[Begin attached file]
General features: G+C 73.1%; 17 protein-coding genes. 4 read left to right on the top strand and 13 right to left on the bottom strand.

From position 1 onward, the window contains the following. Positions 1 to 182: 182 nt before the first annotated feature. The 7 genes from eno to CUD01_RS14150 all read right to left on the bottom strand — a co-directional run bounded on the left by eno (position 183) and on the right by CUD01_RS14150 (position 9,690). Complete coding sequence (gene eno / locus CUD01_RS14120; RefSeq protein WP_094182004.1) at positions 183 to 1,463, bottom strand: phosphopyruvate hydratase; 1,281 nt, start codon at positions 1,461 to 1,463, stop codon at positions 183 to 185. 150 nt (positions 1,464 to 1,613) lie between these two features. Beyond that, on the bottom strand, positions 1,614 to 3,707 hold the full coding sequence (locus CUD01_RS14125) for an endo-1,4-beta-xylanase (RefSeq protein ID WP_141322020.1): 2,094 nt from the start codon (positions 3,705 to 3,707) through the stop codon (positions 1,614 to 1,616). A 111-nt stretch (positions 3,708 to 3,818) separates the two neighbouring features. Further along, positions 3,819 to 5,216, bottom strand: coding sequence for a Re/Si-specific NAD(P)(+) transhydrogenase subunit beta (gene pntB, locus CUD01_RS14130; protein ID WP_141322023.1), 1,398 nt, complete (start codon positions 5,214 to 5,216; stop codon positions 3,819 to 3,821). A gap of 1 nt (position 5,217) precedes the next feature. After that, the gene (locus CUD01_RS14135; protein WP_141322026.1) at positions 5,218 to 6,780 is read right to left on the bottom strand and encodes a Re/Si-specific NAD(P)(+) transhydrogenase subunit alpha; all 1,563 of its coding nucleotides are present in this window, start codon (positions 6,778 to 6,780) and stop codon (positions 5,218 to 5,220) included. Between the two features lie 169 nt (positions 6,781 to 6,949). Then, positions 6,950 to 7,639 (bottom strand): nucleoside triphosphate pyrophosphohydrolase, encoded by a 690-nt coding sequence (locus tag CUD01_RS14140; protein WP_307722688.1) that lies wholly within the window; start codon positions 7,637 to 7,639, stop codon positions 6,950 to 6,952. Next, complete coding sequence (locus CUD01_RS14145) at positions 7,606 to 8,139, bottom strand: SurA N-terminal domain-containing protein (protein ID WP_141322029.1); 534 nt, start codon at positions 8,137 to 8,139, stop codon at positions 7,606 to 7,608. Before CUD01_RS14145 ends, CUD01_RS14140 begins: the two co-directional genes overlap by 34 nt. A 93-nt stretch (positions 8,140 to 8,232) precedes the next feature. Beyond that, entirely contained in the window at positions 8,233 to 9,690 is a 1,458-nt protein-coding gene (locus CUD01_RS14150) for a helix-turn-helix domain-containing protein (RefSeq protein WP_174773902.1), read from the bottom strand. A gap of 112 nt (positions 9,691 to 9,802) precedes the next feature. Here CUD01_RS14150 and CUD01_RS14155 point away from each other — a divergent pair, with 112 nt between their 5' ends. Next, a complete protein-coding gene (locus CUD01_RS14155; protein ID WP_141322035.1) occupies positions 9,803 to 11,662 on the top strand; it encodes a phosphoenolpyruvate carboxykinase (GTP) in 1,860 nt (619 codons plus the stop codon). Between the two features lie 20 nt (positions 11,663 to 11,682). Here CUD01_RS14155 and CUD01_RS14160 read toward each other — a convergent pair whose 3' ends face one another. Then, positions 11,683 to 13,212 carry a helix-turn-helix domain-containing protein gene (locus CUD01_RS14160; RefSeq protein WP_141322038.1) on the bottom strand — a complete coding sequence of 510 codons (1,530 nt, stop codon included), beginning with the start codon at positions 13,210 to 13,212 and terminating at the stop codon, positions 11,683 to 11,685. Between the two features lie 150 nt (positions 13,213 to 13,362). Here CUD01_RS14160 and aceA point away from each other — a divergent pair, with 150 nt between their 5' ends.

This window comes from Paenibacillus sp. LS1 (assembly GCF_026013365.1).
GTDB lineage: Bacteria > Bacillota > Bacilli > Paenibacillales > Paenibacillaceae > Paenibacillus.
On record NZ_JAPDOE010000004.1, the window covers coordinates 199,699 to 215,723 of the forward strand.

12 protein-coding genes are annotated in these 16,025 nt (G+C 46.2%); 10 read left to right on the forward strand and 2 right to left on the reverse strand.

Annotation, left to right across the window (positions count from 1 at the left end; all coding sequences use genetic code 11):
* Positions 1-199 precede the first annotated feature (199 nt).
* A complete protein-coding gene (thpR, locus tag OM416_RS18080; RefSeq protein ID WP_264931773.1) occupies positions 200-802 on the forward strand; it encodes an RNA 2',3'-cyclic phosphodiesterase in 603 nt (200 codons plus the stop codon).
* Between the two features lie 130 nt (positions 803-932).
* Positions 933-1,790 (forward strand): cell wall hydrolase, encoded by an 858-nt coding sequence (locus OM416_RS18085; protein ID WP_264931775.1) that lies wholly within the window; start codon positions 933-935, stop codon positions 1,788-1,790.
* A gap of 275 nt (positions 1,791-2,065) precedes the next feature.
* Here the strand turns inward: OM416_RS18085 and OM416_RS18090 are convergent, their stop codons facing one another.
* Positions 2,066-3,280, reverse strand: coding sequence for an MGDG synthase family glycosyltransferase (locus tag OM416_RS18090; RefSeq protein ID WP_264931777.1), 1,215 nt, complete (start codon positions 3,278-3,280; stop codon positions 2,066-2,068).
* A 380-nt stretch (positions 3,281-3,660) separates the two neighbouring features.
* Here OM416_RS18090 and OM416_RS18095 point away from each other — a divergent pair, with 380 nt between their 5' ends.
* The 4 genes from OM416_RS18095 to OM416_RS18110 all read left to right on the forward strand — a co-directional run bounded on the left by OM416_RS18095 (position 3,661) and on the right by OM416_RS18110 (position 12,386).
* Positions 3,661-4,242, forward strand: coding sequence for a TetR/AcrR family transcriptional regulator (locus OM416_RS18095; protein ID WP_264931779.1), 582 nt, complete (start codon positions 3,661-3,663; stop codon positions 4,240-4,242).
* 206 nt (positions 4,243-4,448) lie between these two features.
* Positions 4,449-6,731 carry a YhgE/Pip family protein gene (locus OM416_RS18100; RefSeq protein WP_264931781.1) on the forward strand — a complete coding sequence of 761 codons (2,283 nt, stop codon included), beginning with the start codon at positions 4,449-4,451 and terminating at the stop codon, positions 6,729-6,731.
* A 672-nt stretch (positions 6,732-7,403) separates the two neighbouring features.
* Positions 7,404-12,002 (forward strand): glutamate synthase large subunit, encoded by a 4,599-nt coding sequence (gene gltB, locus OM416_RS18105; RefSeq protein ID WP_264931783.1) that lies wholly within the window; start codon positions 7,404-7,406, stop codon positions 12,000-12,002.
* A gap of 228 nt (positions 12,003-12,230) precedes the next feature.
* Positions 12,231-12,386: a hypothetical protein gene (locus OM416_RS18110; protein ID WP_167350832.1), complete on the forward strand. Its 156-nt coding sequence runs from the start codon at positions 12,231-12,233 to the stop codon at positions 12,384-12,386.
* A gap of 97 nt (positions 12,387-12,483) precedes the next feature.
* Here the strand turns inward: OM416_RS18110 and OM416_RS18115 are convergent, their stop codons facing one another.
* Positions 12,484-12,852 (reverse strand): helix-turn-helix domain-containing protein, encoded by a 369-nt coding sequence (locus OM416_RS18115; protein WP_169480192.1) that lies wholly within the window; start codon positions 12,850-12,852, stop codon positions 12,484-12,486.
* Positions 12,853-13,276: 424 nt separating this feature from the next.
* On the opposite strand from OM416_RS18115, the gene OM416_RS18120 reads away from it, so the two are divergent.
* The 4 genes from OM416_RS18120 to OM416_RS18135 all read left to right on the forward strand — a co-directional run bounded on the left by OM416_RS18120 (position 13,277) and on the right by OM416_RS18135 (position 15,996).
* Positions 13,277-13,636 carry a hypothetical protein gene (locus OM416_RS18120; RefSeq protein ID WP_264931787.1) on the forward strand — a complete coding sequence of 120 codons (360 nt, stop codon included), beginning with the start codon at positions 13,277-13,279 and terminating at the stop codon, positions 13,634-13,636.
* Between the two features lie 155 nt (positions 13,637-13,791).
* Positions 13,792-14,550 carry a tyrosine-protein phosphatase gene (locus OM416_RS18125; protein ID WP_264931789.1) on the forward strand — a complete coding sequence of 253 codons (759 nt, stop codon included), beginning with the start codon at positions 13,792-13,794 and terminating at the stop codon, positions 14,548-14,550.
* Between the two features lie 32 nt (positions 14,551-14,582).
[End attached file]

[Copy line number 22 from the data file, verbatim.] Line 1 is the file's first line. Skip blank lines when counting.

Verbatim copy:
* Positions 7,404-12,002 (forward strand): glutamate synthase large subunit, encoded by a 4,599-nt coding sequence (gene gltB, locus OM416_RS18105; RefSeq protein ID WP_264931783.1) that lies wholly within the window; start codon positions 7,404-7,406, stop codon positions 12,000-12,002.